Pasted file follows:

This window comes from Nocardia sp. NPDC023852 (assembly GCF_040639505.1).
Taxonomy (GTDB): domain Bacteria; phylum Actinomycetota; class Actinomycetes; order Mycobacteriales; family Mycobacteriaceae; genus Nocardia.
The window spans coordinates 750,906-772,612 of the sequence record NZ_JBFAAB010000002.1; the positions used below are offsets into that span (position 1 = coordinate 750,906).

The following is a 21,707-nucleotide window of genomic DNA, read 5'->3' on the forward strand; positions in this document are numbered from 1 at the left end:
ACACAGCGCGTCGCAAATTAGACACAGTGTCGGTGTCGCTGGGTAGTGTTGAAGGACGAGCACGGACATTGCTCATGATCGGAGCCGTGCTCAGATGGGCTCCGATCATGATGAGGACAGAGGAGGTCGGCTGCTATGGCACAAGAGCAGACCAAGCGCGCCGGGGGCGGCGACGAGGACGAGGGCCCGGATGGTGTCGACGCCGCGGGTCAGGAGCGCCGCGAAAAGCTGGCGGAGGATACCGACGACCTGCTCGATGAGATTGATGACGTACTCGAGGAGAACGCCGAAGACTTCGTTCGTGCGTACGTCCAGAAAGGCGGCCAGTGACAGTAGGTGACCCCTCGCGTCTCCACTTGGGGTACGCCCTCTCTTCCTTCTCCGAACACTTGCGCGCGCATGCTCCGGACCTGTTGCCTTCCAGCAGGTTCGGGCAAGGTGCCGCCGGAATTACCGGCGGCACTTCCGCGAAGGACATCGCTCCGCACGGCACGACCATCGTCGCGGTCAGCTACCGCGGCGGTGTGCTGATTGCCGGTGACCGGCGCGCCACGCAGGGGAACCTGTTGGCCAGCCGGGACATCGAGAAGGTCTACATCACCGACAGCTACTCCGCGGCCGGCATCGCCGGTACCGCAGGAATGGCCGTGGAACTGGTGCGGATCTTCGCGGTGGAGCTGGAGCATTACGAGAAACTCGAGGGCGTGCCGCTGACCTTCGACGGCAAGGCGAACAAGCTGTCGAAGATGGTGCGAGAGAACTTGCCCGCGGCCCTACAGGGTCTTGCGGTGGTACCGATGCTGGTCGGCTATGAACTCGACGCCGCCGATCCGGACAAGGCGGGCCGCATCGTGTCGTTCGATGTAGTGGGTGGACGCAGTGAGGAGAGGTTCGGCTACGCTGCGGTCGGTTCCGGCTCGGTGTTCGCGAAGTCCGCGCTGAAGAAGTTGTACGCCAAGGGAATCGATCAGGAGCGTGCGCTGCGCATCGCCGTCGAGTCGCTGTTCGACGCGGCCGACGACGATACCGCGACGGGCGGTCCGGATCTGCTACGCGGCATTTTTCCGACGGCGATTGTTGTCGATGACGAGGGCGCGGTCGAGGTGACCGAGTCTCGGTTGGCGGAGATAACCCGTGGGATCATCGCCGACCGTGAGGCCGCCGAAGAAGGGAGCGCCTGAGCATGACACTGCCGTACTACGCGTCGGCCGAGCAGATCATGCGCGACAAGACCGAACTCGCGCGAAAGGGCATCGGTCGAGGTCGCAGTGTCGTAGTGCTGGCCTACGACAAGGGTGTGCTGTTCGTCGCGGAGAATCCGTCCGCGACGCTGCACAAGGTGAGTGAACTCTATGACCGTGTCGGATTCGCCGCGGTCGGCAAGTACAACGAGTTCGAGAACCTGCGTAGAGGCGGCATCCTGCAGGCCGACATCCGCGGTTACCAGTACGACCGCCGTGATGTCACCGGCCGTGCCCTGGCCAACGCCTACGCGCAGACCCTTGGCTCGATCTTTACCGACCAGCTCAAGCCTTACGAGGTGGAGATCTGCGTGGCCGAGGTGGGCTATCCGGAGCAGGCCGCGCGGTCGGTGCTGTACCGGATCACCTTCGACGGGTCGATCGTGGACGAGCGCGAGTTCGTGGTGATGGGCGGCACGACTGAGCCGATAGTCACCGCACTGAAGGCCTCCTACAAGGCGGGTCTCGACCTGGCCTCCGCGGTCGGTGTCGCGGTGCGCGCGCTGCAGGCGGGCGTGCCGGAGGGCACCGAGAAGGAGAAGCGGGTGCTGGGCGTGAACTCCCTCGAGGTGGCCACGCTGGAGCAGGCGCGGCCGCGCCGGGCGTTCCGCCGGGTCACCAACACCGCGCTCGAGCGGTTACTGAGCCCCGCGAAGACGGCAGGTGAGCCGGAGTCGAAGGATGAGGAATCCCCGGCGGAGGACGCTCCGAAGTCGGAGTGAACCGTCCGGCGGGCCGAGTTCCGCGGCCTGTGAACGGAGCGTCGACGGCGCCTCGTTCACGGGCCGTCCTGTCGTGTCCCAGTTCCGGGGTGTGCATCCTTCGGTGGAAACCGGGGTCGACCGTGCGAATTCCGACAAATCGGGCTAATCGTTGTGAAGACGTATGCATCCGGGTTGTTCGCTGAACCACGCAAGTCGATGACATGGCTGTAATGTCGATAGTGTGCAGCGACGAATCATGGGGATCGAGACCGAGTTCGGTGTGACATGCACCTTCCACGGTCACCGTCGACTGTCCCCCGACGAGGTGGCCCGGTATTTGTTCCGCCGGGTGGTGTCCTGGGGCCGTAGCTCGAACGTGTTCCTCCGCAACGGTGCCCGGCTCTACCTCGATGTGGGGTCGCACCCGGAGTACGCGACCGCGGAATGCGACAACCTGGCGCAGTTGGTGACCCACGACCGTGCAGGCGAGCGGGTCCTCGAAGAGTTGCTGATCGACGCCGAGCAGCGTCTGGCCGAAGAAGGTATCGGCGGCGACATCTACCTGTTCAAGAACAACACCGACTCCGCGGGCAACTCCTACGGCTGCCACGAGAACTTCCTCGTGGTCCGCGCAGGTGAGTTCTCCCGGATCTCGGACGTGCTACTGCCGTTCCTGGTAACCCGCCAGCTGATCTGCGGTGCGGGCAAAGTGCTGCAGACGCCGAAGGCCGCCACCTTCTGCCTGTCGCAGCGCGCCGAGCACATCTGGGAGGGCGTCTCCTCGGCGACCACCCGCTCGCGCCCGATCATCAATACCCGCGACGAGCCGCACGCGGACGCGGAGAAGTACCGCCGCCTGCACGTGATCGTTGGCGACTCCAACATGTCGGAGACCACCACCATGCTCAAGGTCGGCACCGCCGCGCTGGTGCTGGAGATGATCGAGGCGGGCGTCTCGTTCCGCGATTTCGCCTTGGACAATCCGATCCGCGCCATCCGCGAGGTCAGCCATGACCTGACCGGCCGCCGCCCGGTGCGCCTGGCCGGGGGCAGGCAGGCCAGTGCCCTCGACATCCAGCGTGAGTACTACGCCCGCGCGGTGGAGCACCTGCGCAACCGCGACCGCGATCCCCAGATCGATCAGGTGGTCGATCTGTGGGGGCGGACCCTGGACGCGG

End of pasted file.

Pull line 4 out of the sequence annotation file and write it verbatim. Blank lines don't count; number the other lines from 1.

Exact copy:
The following is a 21,707-nucleotide window of genomic DNA, read 5'->3' on the forward strand; positions in this document are numbered from 1 at the left end: